Wouldn’t that be nice?
In my obsessive googling of those terms, I came across an interesting article abstract.
It’s not conclusive, not by a long shot. And I wish I had access to the full article, but since I’m no longer university faculty, I no longer have access to those databases. I hear that I could just go to the Stanford Medical Library and plop myself down there to do research. Can’t take any materials, but could at least read them on site.
Wait a minute. Scratch that. Sono.org, you have come to my rescue! Voila.
It’s a small study. Only 26 completed it, and that’s hardly a sufficient sample size. Then again, with this sort of thing you’re already limited by access to patients with sleep apnea who are willing to try acupuncture and (likely) don’t have other medical issues going on to cloud results. Not a huge group. Of course, we also need studies like this to prove that it’s worth the investment to do larger studies.
They divided the patients into 3 groups: real acupuncture, sham acupuncture, and control (no acupuncture), and tracked them for three months.
The article notes a marked improvement in mental health in the acupuncture group. Which is interesting. It could be that acupuncture caused an elevated mood thanks to serotonin moderation. Or, it could be that having a treatment at all, and therefore having hope, created the elevated mood. It’s a known phenomenon is psychology: often the simple act of scheduling an appointment with a therapist will improve the patient’s mood. I suspect it also has to do with the sense of being in control. We’re happier when we feel we have control of our lives.
This sentence, though, this sentence is the interesting one:
The acupuncture group showed a marked significant improvement, mainly in respiratory parameters.
Hot damn. Sounds great. Of course, the term “significant” used in a statistical context doesn’t necessarily mean that it’s quite so big a difference as we might hope. Nonetheless, lower AHI, plus quicker sleep onset (67% shorter sleep latency), +8% sleep efficiency, and a 2.6 increase in oxygen saturation rate. These are all great.
However, the sham acupuncture group also had an increase in sleep efficiency of 14%. Last time I checked, 14 was a bigger number than 8. And the control group had a 12% increase in sleep efficiency. Twelve is also more than 8. However – the sham group showed no other sleep related changes. And the control group actively got worse: 53% more respiratory events. Youch.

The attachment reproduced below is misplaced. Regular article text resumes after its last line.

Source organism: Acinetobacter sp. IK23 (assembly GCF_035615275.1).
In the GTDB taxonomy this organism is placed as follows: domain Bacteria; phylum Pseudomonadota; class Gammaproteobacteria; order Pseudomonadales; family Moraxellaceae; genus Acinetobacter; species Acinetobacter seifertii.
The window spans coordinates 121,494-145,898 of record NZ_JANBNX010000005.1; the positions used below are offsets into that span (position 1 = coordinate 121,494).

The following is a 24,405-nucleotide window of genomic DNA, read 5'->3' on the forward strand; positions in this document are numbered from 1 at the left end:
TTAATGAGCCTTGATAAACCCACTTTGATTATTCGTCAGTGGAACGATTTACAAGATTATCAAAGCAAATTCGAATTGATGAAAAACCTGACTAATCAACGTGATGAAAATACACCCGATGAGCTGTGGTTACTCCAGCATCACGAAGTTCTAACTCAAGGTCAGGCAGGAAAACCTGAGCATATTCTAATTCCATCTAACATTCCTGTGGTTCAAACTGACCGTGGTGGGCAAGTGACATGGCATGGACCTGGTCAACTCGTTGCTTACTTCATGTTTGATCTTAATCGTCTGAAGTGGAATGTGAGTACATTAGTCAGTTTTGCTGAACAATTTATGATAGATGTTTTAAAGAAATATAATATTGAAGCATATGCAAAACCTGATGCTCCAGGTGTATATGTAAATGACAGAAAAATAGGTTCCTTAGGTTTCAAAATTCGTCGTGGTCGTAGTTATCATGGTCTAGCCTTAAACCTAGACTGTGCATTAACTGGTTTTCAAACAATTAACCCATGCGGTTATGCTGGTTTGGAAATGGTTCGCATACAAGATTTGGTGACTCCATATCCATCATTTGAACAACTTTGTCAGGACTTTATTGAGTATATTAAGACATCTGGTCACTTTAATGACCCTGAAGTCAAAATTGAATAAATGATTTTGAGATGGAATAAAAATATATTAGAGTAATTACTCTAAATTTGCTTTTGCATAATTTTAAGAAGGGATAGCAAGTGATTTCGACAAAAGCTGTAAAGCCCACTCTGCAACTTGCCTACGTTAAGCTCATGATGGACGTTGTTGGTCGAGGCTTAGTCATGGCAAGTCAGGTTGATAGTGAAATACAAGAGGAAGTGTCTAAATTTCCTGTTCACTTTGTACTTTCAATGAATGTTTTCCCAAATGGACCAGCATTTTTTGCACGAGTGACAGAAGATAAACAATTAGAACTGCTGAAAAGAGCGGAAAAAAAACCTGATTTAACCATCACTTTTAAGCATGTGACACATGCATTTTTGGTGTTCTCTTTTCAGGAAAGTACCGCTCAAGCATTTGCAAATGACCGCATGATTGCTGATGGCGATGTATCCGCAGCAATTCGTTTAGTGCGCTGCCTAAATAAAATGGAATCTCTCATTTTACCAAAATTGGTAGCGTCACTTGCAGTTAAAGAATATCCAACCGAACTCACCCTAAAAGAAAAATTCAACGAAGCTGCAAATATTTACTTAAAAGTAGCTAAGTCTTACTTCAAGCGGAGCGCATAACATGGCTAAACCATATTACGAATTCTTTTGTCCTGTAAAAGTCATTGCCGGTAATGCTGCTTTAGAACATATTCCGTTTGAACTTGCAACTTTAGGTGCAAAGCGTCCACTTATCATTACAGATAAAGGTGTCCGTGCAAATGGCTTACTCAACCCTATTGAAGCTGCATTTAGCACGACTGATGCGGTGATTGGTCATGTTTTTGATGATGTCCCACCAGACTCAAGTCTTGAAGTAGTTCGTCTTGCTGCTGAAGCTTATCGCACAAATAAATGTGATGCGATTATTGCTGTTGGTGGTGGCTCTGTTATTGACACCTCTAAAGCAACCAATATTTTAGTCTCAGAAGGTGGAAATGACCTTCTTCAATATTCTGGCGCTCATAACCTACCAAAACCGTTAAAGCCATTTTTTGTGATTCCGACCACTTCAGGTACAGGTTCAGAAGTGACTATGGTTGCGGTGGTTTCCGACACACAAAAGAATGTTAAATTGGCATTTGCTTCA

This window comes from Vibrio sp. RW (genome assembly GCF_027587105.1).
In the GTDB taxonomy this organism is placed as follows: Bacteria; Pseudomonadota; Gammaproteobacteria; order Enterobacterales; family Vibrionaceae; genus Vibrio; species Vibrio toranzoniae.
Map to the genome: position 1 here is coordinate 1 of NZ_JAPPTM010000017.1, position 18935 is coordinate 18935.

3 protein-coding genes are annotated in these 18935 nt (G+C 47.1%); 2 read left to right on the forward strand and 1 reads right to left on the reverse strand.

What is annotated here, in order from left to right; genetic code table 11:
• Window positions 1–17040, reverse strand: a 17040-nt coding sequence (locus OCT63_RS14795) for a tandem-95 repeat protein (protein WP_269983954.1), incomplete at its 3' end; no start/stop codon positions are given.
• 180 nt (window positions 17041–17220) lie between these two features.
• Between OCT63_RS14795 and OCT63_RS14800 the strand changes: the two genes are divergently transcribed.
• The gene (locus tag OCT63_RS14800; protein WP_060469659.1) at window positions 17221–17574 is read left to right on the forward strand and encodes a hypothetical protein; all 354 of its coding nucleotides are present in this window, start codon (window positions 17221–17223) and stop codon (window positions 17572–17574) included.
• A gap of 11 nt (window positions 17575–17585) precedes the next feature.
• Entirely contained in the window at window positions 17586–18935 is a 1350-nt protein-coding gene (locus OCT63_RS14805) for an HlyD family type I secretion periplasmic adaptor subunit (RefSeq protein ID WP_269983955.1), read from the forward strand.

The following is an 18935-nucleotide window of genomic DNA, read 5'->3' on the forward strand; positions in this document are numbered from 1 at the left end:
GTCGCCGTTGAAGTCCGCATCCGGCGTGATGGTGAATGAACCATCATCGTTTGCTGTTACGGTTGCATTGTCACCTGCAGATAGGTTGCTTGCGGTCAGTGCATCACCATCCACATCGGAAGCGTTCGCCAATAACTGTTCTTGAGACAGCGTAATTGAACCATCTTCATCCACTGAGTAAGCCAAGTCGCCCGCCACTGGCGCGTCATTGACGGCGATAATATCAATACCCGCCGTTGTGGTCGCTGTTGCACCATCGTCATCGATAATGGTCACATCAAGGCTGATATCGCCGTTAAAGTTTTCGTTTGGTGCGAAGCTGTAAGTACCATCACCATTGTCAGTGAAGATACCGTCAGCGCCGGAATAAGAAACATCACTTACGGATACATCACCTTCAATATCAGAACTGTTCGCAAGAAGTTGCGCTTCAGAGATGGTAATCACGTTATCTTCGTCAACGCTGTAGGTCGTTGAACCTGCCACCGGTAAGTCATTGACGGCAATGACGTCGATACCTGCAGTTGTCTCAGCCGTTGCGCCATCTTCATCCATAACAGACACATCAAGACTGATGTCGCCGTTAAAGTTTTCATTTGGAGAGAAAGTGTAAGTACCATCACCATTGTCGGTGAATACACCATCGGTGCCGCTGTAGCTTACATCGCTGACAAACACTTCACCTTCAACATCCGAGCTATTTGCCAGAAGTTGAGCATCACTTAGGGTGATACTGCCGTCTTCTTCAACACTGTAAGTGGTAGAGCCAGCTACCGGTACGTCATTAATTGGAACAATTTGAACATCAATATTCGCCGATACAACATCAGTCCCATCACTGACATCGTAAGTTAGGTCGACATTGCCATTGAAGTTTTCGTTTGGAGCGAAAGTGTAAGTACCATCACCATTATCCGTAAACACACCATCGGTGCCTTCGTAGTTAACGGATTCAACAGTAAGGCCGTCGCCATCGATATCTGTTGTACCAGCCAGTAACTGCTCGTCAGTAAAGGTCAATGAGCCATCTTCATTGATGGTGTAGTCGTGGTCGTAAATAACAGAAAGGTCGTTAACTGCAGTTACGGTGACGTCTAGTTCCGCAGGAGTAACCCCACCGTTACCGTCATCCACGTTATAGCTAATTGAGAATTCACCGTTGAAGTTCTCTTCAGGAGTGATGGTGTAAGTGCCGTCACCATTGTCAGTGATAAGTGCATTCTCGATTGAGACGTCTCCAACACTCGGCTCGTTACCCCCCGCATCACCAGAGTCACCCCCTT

They do note that the improvements in the acupuncture group may have actually been the result of improvements with asthma or allergic rhinits. Both of which are known to affect sleep apnea, and both of which have some promising clinical data. However, most of the patients in the study had neither. Another possibility is the serotonin connection (remember that from earlier, with the whole elevated mood thing?). Serotonin apparently has an effect on airway muscle tone during sleep; it fires off caudal raphe neurons, which control the muscles. (And no, I hadn’t heard of them before reading this article, either).
That seems to be the favored theory for why acupuncture helped. This also argues in favor of SSRIs (yay me, for already being on one – although my sleep was pretty wretched for at least one month in the midst of it).
The part I find kinda funny is this line from the abstract: Acupuncture is more effective than sham acupuncture in ameliorating the respiratory events of patients presenting with moderate OSAS.
As a layperson reading this, that phrasing makes me stop for a moment and wonder. They aren’t saying it’s actually a treatment. They’re just saying it’s better than a fake treatment. Well, fake pearls make better jewelry than no pearls. That still doesn’t make them pearls. The word choice seems to undermine the conclusion.
The phrasing likely has nothing to do with the intent to imply that acupuncture doesn’t work, and probably has everything to do with being scientifically precise. I just find it amusing.
And yes, I have been sleeping better since I started acupuncture. I thought it was just because I was in less pain.